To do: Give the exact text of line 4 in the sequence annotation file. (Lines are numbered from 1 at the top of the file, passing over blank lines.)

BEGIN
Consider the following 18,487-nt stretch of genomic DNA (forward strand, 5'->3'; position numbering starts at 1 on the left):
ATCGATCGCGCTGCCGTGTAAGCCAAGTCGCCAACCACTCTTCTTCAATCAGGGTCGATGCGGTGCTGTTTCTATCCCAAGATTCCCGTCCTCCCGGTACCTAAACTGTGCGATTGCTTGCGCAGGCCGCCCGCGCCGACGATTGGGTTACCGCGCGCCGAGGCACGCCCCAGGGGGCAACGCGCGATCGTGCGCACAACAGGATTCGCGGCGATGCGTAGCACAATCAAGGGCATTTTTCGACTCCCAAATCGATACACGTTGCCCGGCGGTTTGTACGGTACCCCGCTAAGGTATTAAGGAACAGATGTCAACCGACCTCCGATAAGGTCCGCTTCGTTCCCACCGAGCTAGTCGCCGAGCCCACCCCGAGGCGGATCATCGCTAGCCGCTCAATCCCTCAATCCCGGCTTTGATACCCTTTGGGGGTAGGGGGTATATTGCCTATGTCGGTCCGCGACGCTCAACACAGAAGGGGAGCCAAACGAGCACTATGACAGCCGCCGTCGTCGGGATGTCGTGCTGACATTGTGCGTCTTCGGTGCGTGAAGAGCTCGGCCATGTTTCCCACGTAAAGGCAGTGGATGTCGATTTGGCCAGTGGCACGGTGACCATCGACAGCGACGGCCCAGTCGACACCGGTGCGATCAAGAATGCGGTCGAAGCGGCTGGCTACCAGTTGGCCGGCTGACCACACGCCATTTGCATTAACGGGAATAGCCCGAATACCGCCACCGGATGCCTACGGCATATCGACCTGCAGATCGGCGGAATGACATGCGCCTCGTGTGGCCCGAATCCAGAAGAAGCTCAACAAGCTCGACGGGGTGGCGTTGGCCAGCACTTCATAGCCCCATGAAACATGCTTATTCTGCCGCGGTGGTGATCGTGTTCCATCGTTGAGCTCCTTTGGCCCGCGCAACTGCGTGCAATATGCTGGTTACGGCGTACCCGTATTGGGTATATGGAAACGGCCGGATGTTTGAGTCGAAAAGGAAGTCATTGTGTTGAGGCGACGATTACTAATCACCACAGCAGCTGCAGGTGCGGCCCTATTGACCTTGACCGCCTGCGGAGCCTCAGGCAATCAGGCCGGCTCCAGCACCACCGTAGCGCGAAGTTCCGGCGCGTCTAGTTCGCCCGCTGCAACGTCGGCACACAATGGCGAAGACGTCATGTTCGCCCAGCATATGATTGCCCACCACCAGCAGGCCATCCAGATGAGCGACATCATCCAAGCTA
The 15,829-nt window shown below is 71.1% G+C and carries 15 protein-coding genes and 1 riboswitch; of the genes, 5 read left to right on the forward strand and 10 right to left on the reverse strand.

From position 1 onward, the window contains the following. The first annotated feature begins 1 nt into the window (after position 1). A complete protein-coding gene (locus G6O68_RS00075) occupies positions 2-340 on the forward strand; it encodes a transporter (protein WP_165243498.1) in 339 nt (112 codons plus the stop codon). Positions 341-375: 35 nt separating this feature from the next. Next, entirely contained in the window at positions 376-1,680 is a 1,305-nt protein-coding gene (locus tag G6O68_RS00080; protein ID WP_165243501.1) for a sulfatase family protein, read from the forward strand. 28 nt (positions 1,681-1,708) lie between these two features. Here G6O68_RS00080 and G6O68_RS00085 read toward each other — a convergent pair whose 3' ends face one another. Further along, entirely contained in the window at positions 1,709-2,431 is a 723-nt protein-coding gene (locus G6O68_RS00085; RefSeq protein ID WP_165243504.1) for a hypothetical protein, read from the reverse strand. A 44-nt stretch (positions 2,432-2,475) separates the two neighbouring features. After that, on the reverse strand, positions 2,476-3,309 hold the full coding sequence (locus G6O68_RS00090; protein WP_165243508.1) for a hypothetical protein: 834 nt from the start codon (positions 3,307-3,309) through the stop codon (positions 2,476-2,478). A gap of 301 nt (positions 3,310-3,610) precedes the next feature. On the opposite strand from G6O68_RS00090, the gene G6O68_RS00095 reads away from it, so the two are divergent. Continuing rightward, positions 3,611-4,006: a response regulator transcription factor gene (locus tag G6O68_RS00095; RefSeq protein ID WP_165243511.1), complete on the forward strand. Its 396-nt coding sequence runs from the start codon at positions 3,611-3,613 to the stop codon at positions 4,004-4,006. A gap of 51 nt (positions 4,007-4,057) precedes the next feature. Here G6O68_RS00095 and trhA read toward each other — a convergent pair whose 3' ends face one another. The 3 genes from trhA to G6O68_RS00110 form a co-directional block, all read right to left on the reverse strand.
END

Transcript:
From position 1 onward, the window contains the following. The first annotated feature begins 1 nt into the window (after position 1). A complete protein-coding gene (locus G6O68_RS00075) occupies positions 2-340 on the forward strand; it encodes a transporter (protein WP_165243498.1) in 339 nt (112 codons plus the stop codon). Positions 341-375: 35 nt separating this feature from the next. Next, entirely contained in the window at positions 376-1,680 is a 1,305-nt protein-coding gene (locus tag G6O68_RS00080; protein ID WP_165243501.1) for a sulfatase family protein, read from the forward strand. 28 nt (positions 1,681-1,708) lie between these two features. Here G6O68_RS00080 and G6O68_RS00085 read toward each other — a convergent pair whose 3' ends face one another. Further along, entirely contained in the window at positions 1,709-2,431 is a 723-nt protein-coding gene (locus G6O68_RS00085; RefSeq protein ID WP_165243504.1) for a hypothetical protein, read from the reverse strand. A 44-nt stretch (positions 2,432-2,475) separates the two neighbouring features. After that, on the reverse strand, positions 2,476-3,309 hold the full coding sequence (locus G6O68_RS00090; protein WP_165243508.1) for a hypothetical protein: 834 nt from the start codon (positions 3,307-3,309) through the stop codon (positions 2,476-2,478). A gap of 301 nt (positions 3,310-3,610) precedes the next feature. On the opposite strand from G6O68_RS00090, the gene G6O68_RS00095 reads away from it, so the two are divergent. Continuing rightward, positions 3,611-4,006: a response regulator transcription factor gene (locus tag G6O68_RS00095; RefSeq protein ID WP_165243511.1), complete on the forward strand. Its 396-nt coding sequence runs from the start codon at positions 3,611-3,613 to the stop codon at positions 4,004-4,006. A gap of 51 nt (positions 4,007-4,057) precedes the next feature. Here G6O68_RS00095 and trhA read toward each other — a convergent pair whose 3' ends face one another. The 3 genes from trhA to G6O68_RS00110 form a co-directional block, all read right to left on the reverse strand.